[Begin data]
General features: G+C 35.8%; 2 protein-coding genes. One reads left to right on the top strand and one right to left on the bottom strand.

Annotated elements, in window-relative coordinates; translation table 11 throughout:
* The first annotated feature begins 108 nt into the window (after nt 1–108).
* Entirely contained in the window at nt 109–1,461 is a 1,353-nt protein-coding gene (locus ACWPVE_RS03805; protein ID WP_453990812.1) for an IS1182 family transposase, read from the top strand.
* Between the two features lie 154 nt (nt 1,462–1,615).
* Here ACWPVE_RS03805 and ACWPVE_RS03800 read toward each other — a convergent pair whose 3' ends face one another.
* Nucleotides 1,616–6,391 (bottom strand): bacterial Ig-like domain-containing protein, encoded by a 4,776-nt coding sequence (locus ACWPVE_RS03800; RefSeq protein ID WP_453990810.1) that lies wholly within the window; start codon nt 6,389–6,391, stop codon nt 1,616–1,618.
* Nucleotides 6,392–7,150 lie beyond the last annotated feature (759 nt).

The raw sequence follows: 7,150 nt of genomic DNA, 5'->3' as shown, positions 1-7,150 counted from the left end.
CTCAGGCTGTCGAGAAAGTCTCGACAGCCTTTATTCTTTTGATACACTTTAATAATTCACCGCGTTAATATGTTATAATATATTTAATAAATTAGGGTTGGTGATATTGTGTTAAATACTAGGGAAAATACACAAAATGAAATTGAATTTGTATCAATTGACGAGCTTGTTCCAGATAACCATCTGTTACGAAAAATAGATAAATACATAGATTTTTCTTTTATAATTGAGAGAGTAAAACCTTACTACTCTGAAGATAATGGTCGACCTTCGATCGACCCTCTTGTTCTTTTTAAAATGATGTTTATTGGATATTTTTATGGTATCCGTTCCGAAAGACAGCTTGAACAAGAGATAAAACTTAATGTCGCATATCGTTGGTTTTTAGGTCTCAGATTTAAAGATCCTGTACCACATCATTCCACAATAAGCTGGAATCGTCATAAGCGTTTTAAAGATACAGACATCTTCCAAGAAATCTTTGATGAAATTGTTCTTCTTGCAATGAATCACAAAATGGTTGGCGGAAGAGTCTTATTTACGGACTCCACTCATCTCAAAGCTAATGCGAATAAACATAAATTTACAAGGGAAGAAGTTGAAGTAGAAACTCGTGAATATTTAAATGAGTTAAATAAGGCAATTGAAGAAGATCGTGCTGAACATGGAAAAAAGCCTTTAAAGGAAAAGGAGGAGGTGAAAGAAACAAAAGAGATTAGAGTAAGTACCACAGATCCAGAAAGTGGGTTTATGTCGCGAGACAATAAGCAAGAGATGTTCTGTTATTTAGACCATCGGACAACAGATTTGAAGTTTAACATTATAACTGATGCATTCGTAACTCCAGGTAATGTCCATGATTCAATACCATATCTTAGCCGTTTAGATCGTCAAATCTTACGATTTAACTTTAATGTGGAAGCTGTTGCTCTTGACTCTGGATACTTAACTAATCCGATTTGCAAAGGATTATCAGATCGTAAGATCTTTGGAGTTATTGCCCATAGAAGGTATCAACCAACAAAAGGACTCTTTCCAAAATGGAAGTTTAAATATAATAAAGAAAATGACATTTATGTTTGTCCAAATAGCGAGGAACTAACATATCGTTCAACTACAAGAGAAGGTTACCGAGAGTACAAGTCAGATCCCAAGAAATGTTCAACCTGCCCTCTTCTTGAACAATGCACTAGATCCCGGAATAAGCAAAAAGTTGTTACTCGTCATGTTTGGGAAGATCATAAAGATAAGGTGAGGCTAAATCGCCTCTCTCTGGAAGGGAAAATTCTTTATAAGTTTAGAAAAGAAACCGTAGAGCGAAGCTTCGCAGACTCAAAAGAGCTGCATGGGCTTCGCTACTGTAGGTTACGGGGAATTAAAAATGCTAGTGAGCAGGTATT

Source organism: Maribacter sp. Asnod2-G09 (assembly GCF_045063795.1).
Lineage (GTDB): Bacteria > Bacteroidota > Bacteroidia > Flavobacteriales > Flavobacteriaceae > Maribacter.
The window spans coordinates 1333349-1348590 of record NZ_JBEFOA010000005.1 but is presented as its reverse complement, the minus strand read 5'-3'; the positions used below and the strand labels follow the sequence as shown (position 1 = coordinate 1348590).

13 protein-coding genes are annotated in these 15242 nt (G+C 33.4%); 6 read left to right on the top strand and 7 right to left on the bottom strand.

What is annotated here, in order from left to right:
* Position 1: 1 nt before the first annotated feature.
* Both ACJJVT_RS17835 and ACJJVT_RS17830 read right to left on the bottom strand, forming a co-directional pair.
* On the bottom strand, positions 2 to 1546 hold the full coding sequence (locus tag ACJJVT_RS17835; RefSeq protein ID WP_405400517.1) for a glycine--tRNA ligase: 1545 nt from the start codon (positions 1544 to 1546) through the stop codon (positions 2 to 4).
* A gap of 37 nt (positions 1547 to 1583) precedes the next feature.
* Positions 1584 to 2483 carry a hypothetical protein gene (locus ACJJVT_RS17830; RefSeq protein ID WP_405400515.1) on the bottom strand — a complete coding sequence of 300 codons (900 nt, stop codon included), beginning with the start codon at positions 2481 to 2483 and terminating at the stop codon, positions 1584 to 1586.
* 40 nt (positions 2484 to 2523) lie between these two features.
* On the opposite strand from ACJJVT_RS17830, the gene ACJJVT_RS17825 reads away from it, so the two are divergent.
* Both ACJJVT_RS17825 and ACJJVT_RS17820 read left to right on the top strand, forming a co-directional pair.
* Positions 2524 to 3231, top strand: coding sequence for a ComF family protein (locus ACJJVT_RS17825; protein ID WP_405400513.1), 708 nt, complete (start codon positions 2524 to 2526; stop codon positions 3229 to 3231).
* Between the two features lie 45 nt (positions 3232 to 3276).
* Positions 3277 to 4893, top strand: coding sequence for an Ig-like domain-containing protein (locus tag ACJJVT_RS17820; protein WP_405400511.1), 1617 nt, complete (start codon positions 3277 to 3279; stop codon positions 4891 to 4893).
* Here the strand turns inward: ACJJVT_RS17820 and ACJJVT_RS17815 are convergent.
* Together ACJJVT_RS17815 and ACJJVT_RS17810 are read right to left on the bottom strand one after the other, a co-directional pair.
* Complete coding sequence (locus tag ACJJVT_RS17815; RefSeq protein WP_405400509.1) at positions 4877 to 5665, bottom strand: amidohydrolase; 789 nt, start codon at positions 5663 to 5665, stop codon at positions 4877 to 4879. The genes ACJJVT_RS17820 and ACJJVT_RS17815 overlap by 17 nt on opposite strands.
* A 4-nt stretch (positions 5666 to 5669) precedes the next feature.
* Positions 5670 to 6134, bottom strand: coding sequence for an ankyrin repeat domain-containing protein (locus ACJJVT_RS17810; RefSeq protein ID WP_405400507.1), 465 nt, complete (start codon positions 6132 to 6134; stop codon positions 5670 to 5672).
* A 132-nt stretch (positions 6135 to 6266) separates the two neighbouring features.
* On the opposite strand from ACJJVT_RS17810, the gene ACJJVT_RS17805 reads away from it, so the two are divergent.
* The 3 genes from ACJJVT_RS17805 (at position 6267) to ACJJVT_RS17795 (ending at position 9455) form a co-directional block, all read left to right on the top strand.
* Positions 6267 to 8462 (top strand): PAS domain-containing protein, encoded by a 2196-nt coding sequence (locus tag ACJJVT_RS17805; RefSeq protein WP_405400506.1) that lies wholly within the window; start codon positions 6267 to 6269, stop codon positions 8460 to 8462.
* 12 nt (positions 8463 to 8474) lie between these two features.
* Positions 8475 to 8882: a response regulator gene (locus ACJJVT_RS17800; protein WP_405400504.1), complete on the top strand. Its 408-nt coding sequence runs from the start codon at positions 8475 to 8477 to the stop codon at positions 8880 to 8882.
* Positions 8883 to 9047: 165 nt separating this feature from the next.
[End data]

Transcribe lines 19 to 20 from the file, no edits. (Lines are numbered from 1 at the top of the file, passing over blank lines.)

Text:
* A gap of 37 nt (positions 1547 to 1583) precedes the next feature.
* Positions 1584 to 2483 carry a hypothetical protein gene (locus ACJJVT_RS17830; RefSeq protein ID WP_405400515.1) on the bottom strand — a complete coding sequence of 300 codons (900 nt, stop codon included), beginning with the start codon at positions 2481 to 2483 and terminating at the stop codon, positions 1584 to 1586.